Thursday, February 24, 2011

Three for Thursday: Here Comes The Sun!

Little darling, it's been a long cold lonely winter ... (more on that tomorrow) ... but here comes the sun in six-petaled splendor, shining bright and telling me that it is indeed all right.

Narcissus x intermedius 'Texas Star'
I posted last fall about my visit to the Arbor Gate in Tomball to hear Chris Wiesinger of Southern Bulb Company speak about heirloom bulbs for Southern gardeners.  His enthusiasm and experience convinced me that my need for such Texas tough plants was imperative. He only failed me in one respect: he didn't remind me that when they started blooming, I would be so enchanted that I would regret not planting MORE! 

I don't recognize this Narcissus!
I thought I had kept better records of what I bought and where I planted it.  I thought wrong.  This one is in an area where I thought I had planted only yellow bloomers.  I thought wrong again.  Anyone recognize it?

Narcissus tazetta orientalis 'Chinese Sacred Lily' (I think)

Little darlings, the ice has long since melted and while we've had so many gloomy days that it still feels like years since it's been clear, the smile is returning to my face and I hope to those of my fellow gardeners. 

10 comments:

Meadowview Thymes said...

Cindy, could that Narcissus be "Grand Primo Citroniere?" I am looking at Chris Wiesinger's book and that looks like it.
PS--LOVE his book!!!

Rose said...

So happy for you, Cindy--the sun is shining and you have daffodils! That's definitely cause for celebration. We have another winter storm moving in tonight with the possibility of half a foot of snow...sigh.

Leslie said...

My Three for Thursday post is up..also with a somewhat unknown bloom. Well, I know it is one of two possibilities but it could be either. Why did I buy two so similar reticulata iris?

Gail said...

Three lovely beauties! How nice to have the sweet white surprise narcissus. gail

HolleyGarden said...

My daffodils just began to bloom today. It's so exciting to find a new bloom! I'm falling in love with bulbs - they are so persistent and consistent.

Mr. McGregor's Daughter said...

They are so cheery and darling. Wish I could help with the ID, but as they are Southern bulbs, I'm hopeless.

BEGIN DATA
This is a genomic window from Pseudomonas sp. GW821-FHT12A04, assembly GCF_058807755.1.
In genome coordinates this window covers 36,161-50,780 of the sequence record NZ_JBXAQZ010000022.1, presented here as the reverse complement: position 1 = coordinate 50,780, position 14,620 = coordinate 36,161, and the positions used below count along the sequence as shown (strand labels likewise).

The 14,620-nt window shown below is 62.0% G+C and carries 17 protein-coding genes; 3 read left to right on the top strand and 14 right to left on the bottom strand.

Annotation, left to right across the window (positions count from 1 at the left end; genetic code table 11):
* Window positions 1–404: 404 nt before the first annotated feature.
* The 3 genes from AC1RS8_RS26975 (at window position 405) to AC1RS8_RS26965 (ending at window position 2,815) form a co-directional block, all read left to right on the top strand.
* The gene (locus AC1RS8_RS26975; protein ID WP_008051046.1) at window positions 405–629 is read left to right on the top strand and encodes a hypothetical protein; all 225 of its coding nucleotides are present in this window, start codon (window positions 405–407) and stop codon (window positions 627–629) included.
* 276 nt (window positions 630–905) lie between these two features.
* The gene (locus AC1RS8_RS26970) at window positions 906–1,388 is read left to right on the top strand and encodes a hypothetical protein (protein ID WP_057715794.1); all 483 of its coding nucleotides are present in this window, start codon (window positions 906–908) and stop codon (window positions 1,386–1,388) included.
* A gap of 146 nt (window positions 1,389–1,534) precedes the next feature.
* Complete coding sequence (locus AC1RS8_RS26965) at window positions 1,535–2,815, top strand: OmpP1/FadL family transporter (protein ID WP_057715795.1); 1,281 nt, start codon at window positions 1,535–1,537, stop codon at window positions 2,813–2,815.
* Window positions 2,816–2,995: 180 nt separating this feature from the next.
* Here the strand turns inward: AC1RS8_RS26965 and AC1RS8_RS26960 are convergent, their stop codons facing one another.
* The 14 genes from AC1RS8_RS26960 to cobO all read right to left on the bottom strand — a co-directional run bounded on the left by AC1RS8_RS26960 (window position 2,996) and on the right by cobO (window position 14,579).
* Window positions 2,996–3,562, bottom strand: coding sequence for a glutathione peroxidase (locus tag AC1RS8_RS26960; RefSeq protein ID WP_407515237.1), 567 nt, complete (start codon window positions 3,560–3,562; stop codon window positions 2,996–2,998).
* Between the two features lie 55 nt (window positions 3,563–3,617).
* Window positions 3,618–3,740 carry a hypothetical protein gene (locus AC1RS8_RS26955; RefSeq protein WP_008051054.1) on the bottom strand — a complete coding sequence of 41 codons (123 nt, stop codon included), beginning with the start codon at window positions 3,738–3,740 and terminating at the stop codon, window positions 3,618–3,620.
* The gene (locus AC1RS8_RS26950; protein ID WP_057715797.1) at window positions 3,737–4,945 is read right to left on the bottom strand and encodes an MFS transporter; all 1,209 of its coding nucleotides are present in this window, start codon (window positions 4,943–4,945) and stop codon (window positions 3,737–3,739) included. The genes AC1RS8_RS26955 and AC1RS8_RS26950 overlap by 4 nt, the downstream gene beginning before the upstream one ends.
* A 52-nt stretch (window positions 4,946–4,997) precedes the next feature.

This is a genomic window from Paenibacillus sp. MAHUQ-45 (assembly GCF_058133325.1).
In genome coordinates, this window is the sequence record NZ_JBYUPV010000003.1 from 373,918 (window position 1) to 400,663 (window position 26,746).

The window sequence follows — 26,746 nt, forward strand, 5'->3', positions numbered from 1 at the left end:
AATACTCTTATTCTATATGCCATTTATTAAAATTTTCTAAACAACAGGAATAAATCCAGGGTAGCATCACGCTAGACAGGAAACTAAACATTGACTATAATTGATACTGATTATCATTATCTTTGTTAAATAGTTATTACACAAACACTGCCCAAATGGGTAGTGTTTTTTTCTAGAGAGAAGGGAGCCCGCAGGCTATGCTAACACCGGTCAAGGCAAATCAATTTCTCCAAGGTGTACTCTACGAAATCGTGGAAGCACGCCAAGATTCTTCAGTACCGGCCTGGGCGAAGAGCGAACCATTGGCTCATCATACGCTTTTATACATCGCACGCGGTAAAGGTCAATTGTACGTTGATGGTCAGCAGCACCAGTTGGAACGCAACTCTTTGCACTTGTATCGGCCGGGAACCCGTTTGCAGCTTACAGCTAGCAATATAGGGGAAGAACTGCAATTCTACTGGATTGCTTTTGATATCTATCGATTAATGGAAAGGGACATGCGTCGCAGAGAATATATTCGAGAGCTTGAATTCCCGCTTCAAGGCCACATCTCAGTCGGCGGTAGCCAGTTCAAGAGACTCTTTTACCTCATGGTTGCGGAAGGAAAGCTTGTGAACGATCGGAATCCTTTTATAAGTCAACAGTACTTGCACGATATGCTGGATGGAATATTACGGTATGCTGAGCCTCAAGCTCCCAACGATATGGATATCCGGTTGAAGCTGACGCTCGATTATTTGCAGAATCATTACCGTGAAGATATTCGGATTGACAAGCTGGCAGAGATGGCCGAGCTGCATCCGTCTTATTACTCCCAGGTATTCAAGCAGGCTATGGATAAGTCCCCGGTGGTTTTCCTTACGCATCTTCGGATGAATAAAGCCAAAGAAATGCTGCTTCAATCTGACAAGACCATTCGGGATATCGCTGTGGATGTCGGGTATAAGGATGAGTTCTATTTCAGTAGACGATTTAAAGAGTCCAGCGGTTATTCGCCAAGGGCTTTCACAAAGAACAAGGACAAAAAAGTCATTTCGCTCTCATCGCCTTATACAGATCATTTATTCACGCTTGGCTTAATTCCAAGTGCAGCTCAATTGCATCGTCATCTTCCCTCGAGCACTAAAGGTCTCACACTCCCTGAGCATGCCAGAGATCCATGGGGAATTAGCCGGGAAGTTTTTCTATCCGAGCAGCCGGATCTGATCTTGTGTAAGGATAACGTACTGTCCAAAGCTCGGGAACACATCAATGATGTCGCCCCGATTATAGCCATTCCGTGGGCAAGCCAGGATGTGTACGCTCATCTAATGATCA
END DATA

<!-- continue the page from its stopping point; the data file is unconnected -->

Annie in Austin said...

Whatever the names, it's good to see narcissus and daffodils blooming, Cindy. Some of my Grand Primos came from the Southern Bulb Company & they usually look a lot like your mysteries but not this year... frozen in bud.

Annie at the Transplantable Rose

Pam/Digging said...

What are your and Chris's top bulb picks, Cindy?

Cindy, MCOK said...

MT, maybe it is Grand Primo. If I'd go pick up my book, I could find out!

Rose, I hope the storm wasn't too hard on you. Your turn is coming for spring.

Leslie, when it comes to Iris, I have very little restraint and especially when it comes to blue or purple Louisiana Iris.

Gail, there are more of the surprise narcissus every day!

Holley, welcome to my corner of Katy! I'm in danger of becoming a bulb addict. Shall we form a society?

MMD, just looking at them brightens my day!

Annie, my Erlicheer suffered the same fate as your Grand Primos. Sigh. They were so gorgeous last year.

Pam, I know I took notes on Chris' talk back in September but I can't find them. Take a look at his website for his faves.

Bulb Hunter said...

Hi, all! Cindy wrote and asked for my help in the ID, but I had the flu and have been playing catch up ever since.

The pure white Narcissus in the picture is a common paperwhite, (Narcissus tazetta papyraceous). There are hundreds of un-named heirloom paperwhites, but this is a selection we offered for the first time named 'Ariel.'

LOVE the Texas Star (Narcissus x intermedius). Many daffodils have a hard time in Houston, but this is a hybrid between the tazetta bulbs that are in all of your shots (Narcissus tazetta) and jonquils (Narcissus jonquilla). The result is a jonquil smell and multiple blooming flower stalks, but the toughness of a tazetta to survive in Houston. You should begin to have an amazing, fragrant clump in a couple more years.

The Chinese sacred lily (Narcissus tazetta orientalis) looks great! The cup is a liter yellow than many normally have (a dark gold). Ours on the Southern Bulb farm were continually hit by freezes. They were originally collected around Houston, Austin, Galveston, etc, but just couldn't handle the cold north of Tyler. So, we tried another warm climate grower this year, and I think he had a slightly different selection than ours OR the camera didn't capture the gold. However, I planted some in Magnolia, TX and they also had a liter yellow. They will multiply and fill out even better soon!

Cindy, you have a wonderful garden! Were those herbs planted with your bulbs. That is one of my favorite combination plants with bulbs. Herbs remind me not to dig in that area during the summer, or at least dig shallow : )